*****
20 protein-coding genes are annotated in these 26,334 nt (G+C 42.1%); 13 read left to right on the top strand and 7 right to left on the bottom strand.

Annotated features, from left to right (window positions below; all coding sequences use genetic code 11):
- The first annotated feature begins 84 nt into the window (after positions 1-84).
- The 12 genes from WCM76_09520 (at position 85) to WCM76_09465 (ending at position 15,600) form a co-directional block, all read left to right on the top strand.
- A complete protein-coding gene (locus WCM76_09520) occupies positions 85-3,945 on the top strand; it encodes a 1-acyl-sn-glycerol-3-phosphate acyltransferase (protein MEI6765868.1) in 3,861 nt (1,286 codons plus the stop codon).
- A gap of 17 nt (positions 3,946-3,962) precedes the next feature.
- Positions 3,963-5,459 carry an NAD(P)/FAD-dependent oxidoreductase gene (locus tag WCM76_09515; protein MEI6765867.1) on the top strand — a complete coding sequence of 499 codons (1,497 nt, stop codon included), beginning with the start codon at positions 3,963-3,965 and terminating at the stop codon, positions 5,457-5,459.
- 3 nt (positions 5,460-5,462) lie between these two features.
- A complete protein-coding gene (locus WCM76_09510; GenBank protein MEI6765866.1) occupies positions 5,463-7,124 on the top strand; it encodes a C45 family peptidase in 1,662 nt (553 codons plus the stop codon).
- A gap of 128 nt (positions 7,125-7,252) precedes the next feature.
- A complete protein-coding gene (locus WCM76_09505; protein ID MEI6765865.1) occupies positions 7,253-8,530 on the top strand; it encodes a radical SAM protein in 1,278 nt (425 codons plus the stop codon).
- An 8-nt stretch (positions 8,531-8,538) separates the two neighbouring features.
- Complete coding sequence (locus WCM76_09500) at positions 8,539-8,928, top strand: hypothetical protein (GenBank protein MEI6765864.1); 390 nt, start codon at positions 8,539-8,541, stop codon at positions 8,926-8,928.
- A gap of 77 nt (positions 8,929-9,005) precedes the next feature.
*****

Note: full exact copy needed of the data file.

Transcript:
20 protein-coding genes are annotated in these 26,334 nt (G+C 42.1%); 13 read left to right on the top strand and 7 right to left on the bottom strand.

Annotated features, from left to right (window positions below; all coding sequences use genetic code 11):
- The first annotated feature begins 84 nt into the window (after positions 1-84).
- The 12 genes from WCM76_09520 (at position 85) to WCM76_09465 (ending at position 15,600) form a co-directional block, all read left to right on the top strand.
- A complete protein-coding gene (locus WCM76_09520) occupies positions 85-3,945 on the top strand; it encodes a 1-acyl-sn-glycerol-3-phosphate acyltransferase (protein MEI6765868.1) in 3,861 nt (1,286 codons plus the stop codon).
- A gap of 17 nt (positions 3,946-3,962) precedes the next feature.
- Positions 3,963-5,459 carry an NAD(P)/FAD-dependent oxidoreductase gene (locus tag WCM76_09515; protein MEI6765867.1) on the top strand — a complete coding sequence of 499 codons (1,497 nt, stop codon included), beginning with the start codon at positions 3,963-3,965 and terminating at the stop codon, positions 5,457-5,459.
- 3 nt (positions 5,460-5,462) lie between these two features.
- A complete protein-coding gene (locus WCM76_09510; GenBank protein MEI6765866.1) occupies positions 5,463-7,124 on the top strand; it encodes a C45 family peptidase in 1,662 nt (553 codons plus the stop codon).
- A gap of 128 nt (positions 7,125-7,252) precedes the next feature.
- A complete protein-coding gene (locus WCM76_09505; protein ID MEI6765865.1) occupies positions 7,253-8,530 on the top strand; it encodes a radical SAM protein in 1,278 nt (425 codons plus the stop codon).
- An 8-nt stretch (positions 8,531-8,538) separates the two neighbouring features.
- Complete coding sequence (locus WCM76_09500) at positions 8,539-8,928, top strand: hypothetical protein (GenBank protein MEI6765864.1); 390 nt, start codon at positions 8,539-8,541, stop codon at positions 8,926-8,928.
- A gap of 77 nt (positions 8,929-9,005) precedes the next feature.